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Mohamed Helmy, the first Arab to become a Righteous

recognized by Yad Vashem

Yad Vashem's diploma recognizing Helmy as a Righteous (source: Haaretz)

Yad Vashem's diploma recognizing Helmy as a Righteous (source: Haaretz)

Mohamed Helmy is the first Arab to be recognized as Righteous among the nations by Yad Vashem. Born in Khartoum in 1901, he moved to Berlin to study medicine and found a job at the Robert Koch institute. Helmy was though fired and compelled to open a private practice because according to the racial laws he was considered as a “camite” and he could not work for public health care in Germany.
When Jews deportations started, Helmy hid a girl, Anna Boros, and her family in a hit he owned in Buch, near Berlin. With the help of Frieda Szturmann, a Righteous already, the man moved the Jews from a shelter to another each time the Nazis came near the hut. When Anna’s stepfather, George Wehr, was captured by the Germans and revealed the hiding place of his family under torture, Helmy took Anna to Frieda Szturmann, thus managing to rescue her from deportation. After the war the woman, who had emigrated to the US, wrote several letters to the Berlin Senate to remember the rescue deeds performed by Mohamed Helmy and Frieda Szturmann. Precisely thanks to the finding of these document Yad Vashem retraced Helmy’s tale and awarded him with the title of Righteous among the nations. “Despite cultural and religious differences – said Avner Shalev, the museum’s director, he honored the loftiest values of humanity, although he was aware he was running a major risk”.
 Now Yad Vashem is seeking Helmy’s relative sto give them the medal witnessing to his recognition. Martina Voigt, the historian who ran the research about Helmy, discovered that the man got married after the war and lived in Berlin until he died, in 1982. Also his wife passed away, in 1998, and they had no children.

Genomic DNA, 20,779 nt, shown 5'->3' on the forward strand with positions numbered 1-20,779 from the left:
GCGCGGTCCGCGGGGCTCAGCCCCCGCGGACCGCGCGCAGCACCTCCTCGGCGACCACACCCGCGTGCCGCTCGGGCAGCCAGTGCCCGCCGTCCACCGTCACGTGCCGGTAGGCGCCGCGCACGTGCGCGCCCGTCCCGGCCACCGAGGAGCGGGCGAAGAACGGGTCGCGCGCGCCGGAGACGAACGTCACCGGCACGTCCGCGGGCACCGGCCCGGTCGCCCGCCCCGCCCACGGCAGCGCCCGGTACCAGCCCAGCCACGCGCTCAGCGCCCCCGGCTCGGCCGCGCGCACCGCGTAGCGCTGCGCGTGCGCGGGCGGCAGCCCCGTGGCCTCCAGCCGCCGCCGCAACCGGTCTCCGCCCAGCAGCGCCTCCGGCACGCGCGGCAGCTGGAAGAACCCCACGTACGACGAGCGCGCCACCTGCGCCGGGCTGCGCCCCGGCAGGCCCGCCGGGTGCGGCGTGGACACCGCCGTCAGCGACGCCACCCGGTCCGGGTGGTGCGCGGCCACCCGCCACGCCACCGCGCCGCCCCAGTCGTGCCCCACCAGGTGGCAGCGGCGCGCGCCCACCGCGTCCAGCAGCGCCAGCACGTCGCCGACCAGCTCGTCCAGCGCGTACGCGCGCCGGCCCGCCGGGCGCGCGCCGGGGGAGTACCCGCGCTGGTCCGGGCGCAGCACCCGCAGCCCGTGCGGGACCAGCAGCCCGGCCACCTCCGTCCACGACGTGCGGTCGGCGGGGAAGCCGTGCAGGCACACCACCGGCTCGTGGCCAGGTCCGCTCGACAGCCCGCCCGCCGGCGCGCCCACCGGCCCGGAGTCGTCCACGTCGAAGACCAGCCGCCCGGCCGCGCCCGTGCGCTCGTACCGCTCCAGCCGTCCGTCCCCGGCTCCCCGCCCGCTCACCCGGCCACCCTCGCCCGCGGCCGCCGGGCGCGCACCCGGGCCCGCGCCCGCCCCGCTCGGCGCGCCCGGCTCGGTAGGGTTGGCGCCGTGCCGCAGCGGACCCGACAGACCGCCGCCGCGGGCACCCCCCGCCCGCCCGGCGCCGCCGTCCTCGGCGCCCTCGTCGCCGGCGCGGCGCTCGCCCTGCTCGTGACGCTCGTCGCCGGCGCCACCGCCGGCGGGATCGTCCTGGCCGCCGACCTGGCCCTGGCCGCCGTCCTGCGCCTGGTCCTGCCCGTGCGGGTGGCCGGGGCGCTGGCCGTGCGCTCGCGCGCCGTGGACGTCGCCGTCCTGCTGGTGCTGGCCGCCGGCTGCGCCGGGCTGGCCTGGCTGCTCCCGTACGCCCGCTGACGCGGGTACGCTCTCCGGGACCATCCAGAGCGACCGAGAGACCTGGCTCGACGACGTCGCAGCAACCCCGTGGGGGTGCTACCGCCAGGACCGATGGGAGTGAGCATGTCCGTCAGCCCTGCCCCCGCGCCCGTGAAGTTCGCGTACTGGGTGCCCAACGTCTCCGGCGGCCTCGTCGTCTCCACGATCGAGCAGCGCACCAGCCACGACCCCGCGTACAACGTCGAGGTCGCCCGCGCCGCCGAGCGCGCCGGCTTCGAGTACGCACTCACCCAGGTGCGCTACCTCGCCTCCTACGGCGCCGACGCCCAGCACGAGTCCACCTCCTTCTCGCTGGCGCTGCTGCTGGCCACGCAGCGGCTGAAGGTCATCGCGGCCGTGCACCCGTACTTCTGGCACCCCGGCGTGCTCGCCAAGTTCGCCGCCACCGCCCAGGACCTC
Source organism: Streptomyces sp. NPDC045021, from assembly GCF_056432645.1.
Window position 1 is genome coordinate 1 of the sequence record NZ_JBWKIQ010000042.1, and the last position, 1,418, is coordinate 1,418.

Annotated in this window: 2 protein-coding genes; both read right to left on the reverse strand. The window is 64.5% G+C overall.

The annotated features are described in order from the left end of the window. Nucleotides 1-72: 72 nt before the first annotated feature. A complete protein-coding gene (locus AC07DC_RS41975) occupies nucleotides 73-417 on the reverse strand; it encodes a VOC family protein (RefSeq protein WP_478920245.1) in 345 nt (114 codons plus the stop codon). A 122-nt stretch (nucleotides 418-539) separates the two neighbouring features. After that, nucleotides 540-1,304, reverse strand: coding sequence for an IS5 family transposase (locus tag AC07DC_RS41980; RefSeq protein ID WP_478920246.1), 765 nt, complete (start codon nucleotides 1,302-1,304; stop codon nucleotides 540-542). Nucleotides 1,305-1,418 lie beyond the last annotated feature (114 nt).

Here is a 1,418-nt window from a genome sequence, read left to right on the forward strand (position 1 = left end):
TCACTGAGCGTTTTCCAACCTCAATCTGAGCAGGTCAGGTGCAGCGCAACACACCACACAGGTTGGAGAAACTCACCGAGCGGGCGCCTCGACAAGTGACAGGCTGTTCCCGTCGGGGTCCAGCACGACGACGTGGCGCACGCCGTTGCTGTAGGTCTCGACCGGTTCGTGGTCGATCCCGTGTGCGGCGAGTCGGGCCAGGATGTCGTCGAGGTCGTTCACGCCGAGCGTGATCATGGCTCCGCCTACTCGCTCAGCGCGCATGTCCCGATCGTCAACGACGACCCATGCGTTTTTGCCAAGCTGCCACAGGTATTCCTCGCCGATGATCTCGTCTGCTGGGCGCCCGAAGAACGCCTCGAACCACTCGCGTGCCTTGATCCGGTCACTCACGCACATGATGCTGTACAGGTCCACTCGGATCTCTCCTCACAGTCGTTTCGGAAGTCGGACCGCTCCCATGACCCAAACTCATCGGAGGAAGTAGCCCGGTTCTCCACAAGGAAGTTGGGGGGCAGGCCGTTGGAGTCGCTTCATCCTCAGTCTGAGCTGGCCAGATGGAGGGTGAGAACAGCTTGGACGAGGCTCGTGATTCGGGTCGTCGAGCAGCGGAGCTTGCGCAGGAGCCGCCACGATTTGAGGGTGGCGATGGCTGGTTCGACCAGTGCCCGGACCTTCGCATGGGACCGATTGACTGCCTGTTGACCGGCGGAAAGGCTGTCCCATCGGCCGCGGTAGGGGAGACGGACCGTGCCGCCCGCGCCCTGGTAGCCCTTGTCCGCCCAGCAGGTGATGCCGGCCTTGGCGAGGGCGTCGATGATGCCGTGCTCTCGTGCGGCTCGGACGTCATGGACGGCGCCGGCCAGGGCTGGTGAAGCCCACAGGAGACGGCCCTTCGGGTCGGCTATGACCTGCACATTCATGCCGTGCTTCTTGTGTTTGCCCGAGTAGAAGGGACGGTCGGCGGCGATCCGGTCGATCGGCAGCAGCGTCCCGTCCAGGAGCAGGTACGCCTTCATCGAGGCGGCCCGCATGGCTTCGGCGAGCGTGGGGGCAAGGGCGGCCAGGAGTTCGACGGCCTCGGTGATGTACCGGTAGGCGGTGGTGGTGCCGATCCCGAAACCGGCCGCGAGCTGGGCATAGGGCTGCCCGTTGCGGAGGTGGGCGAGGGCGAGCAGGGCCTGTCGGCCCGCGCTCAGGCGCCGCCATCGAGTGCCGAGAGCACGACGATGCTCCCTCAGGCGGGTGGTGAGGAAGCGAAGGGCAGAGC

Mohamed Helmy is the first Egyptian and the first Arab, as well, to receive this honor. In the list of the Righteous among nations there are in fact some Muslims, but no Arab, as Nazi Germany occupied North Africa just for a short time and the local population which rescued the Jews had to run very limited risks during that time.

2 October 2013

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Rescuers

whoever saves a life saves the entire world

In Yad Vashem's Memorial, in Jerusalem, the Garden of the Righteous remembers those who tried to rescue the Jews in the Holocaust: those who hidd them, helped them expatriate with forged documents, nourished them or gave them a job; those who, seeing them suffer, helped them somehow instead of remaining indifferent.In Yerevan's Wall of Remembrance the memorial stones remember the rescuers of Armenians during the genocide of 1915, those who tried to stop the massacre, refused to obey orders, sheltered children, reported the extermination that was occurring beneath their hopeless eyes to the world's public opinion.
In 1994 in Rwanda, some Tutsies who were hunted by the interahamwe militias were protected by neighbours, friends - some times strangers, too - belonginf to the Hutu ethnic group, who refused participating in the "man hunt" with machetes that had been planned by other Hutus to exterminate the country's Tutsi minority.
While ethnic cleansing was ravaging Bosnia leading to the murder of thousands innocent victims some people trying to escape the massacre were helped in the same way by neighbours, school mates, friends, or strangers, who were members of other ethnic groups.
Still todate, in many places in the world, there are such rescuers who risk and sometimes lose their lives in the attempt of helping the victims, and become victims themselves. Other times they lose their jobs, wellbeing, social status or they are imprisoned, tortured, cast out. At any rate, even before starting their endeavours, they know they run a serious risk, but they prefer doing so rather than bearing the weigh of remorse for remaining indifferent for the rest of their lives. Everytime by their action they "save the entire world", as stands in the Talmud.

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